Doyin Okupe, a former spokesperson on Public Affairs to ex-President Goodluck Jonathan, has explained why it is possible that the North may rule Nigeria forever.
According to Okupe, the inability of states in the South to unite irrespective of their differences presents the North the opportunity to rule Nigeria “for perpetuity.”
Okupe was reacting to a comment by the Acting Chairman of Arewa Consultative Forum (ACF), Musa Liman Kwande, that Northerners would vote for a presidential candidate from the region in 2023.
In a post on his Facebook page, the former Presidential spokesperson wrote: “The Chairman of the Arewa Forum recently declared that in 2023 the North will vote for a Northern candidate irrespective of political party considerations. Many southerners are upset at this audacity and blame it on the failure of southern politicians to form a political united front. ”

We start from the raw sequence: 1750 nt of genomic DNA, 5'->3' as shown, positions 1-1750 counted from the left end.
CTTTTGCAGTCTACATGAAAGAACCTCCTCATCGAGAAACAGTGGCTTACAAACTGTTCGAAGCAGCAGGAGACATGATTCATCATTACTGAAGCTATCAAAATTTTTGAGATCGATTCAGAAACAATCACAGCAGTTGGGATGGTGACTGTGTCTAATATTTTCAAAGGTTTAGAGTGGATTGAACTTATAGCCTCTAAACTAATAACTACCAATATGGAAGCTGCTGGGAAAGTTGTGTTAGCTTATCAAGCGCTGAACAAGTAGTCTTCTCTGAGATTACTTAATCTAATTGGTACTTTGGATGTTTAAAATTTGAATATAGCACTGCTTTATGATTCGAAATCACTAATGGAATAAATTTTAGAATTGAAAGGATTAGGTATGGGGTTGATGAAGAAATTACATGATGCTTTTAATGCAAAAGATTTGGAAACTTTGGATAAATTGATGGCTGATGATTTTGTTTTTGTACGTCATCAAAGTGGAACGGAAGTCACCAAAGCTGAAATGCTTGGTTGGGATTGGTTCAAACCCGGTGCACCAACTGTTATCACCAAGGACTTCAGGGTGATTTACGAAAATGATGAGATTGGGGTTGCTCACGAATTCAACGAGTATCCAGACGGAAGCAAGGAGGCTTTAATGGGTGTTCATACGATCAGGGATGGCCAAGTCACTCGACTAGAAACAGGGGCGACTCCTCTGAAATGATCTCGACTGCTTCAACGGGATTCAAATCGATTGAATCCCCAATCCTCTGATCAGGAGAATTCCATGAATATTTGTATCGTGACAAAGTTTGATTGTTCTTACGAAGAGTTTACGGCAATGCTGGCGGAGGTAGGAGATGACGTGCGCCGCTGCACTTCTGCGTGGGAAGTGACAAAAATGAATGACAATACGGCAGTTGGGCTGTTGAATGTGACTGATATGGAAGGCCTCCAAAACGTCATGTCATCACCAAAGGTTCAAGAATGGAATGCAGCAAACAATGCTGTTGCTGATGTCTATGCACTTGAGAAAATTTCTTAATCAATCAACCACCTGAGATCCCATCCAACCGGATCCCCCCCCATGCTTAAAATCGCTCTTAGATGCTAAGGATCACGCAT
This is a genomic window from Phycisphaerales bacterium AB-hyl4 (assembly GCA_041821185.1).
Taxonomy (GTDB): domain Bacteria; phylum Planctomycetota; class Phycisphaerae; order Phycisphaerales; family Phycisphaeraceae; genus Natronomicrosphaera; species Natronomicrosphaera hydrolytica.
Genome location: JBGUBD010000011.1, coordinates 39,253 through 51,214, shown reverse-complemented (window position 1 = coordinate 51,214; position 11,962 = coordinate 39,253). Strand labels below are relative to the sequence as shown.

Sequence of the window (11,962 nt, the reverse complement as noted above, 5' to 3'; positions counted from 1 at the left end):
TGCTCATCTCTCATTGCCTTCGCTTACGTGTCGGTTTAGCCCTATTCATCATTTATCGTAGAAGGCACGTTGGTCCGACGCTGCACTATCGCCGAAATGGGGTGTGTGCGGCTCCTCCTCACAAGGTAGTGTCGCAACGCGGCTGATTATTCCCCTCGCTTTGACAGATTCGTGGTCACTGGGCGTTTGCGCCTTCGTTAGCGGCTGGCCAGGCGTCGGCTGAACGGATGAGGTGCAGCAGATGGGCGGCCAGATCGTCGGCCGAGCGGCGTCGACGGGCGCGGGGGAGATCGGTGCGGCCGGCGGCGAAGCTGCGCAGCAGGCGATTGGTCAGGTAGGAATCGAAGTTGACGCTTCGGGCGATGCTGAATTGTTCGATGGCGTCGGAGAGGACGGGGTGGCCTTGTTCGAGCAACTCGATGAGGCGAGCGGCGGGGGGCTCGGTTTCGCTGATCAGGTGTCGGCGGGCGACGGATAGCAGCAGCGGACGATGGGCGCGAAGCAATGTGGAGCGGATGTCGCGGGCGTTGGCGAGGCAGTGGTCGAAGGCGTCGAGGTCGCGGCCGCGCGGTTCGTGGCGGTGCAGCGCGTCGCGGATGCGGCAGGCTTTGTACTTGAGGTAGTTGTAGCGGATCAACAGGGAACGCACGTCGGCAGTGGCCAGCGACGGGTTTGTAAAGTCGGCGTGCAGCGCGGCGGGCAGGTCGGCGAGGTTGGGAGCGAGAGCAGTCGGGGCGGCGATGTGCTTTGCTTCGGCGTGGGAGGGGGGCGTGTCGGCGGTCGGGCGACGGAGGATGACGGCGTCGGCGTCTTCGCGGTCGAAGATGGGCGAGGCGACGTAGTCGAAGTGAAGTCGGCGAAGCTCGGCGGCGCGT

“Truth and reality is that the south cannot easily be united. The odds favors the North. NW the highest voting population is virtually homogeneous.
The NE though may differ in tongue and to some extent culturally, still will always find common ground with the NW based on religion and language.
“The technical buffer zone the NC is largely disparate essentially haven little in common.
“The south – SS, SW, and SE – are majorly distinct sub-nationalities with the exception of SS which like NC, are stand-alone tribes or clusters of nationalities.
“A Yoruba presidency has little or no direct benefit to a Delta indigene from Warri, or Izon from Yenagoa, or an Ibo man from Umuahia. So, even if the leadership of the South can spin off a semblance of political unity, it will be difficult to translate it into votes by the local electorates.
“In truth, it is actually unfair to expect such unity as may be found among the Northern political elites.
“Nigeria, therefore, as politically constituted and with the adopted political format is intrinsically inequitable and not sustainable. The North can in theory, exploit the present situation and rule in perpetuity, but how long it can hold the nation-state together, will be the major challenge.”